in Medtronic's innovation department, says that the quantified self movement is
in the pioneer stage and that its adherents resemble the organic computer
dabblers working out of garages in the 1970s and '80s.
"They were laughingstock early adopters at the time, and look at where we are now. I'm totally convinced that this is the same thing happening with the quantified self," Mark said. "They are paving the way of where we are going to be heading with health at some point."
Mark, who started out as a computer programmer, says his love of data drove his interest in recording his body's performance during his runs.
"When I had the opportunity to throw a GPS on my arm and a heart-rate monitor on my chest, it was really kind of fun from a pure geek standpoint to be able to see all this data that I could capture," he said.
And he has a son who uses a continuous glucose monitor to manage his Type 1 diabetes.
"My interest in qs gives me more of an interest in digging the details of the glucose sensor stuff I get from him," Mark said. "I run the reports. It's much more helpful to look for trends. You can now overlay seven days of those curves and say 'OK, he's going up every day right after lunch; we need to do something about the lunch dose.'?"
Doctors are taking notice of the boom in apps and other technology to help trackers collect bio data. "There's a lot of discussion about whether these things could be used for chronic diseases. There's a big interest in home monitoring," said Dr. Michael Joyner, professor of anesthesiology at the Mayo Clinic and a physiologist.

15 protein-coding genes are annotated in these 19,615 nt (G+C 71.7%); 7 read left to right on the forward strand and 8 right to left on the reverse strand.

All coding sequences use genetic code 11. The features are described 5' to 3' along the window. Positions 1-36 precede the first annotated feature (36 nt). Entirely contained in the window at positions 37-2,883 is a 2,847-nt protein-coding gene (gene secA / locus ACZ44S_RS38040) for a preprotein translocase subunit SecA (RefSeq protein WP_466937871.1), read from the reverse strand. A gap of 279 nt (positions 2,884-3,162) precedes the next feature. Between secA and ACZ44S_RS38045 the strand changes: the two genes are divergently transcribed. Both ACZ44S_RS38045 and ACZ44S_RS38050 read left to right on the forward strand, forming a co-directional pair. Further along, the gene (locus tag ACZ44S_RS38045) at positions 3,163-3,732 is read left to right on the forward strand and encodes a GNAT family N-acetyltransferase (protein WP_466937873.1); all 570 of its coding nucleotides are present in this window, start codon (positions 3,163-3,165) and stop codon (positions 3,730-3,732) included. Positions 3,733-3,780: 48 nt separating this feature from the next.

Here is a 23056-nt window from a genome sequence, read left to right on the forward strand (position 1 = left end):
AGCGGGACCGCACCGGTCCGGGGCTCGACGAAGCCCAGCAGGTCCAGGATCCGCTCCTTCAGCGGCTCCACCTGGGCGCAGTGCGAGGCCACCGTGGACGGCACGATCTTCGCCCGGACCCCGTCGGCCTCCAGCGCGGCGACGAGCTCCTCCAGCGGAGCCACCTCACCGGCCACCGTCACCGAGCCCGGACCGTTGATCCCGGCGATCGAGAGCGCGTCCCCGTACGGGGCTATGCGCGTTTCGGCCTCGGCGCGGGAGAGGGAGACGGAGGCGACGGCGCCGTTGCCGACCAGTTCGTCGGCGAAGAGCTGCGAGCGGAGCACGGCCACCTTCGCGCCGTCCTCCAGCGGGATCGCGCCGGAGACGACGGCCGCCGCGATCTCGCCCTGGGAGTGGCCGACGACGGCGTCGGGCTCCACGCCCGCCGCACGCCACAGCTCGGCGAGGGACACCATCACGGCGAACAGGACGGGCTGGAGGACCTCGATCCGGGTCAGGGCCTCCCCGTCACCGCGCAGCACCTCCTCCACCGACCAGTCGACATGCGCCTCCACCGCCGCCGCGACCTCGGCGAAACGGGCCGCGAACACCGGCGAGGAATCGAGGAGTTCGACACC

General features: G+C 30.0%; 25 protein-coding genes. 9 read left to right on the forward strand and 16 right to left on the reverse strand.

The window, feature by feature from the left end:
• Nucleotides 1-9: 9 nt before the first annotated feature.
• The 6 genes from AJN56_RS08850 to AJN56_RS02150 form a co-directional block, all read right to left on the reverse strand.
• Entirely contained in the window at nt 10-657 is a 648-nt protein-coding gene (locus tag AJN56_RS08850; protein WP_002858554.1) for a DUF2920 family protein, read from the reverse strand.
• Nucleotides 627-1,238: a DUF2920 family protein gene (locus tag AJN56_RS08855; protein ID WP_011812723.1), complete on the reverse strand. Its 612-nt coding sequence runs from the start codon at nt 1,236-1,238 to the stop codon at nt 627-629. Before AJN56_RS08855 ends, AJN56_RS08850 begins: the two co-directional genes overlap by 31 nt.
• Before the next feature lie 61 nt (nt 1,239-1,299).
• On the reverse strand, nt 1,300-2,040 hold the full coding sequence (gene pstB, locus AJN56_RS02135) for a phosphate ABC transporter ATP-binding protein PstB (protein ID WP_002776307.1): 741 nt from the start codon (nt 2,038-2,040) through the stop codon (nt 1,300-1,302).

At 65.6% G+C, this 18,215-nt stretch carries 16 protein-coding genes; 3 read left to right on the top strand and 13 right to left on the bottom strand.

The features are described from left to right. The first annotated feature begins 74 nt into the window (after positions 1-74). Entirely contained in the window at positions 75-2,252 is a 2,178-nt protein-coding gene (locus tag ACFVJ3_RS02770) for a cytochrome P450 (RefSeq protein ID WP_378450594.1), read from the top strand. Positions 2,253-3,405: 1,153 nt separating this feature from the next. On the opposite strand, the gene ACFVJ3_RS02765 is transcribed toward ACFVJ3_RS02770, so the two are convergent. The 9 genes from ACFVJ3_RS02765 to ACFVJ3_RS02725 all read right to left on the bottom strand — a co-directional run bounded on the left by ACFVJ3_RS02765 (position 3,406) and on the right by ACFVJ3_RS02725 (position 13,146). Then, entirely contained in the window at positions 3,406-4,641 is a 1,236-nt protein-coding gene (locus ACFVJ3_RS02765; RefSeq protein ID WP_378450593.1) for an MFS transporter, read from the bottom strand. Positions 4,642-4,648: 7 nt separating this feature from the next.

Joyner, who describes himself as an "agnostic" on the quantified-self movement, said there are conflicting reports about its effectiveness and many questions. But, he added, "There's a lot of hope that it will work." Still, he says of dedicated self-trackers: "Are they living life or are they tracking life?"
'I can ... see how far I've come'
Erin Klegstad, 33, of St. Paul, is training for her first ironman competition and is using tracking to chart her body's performance. She uses TrainingPeaks, a website, to log data from her workouts.
For example, she keeps track of her times during a swim workout. She wears a heart-rate monitor while running and biking. She connects her Garmin to her computer and it shows her heart rate throughout a workout.
Studying the results one day, she was able to pinpoint a drop in her heart rate, deducing that it happened as she stopped at a stoplight during a run.
"You can look at fancy graphs and charts," Klegstad said. "I can look back at when I was training for my first marathon. I can compare times to see how far I've come.
"For me, it's more curiosity. I just like to see the numbers and [it's] fun to watch it all. It's taught me what my body can do and makes me push harder."
Allie Shah --612-673-4488
(c)2013 the Star Tribune (Minneapolis)
Visit the Star Tribune (Minneapolis) at www.startribune.com
Distributed by MCT Information Services
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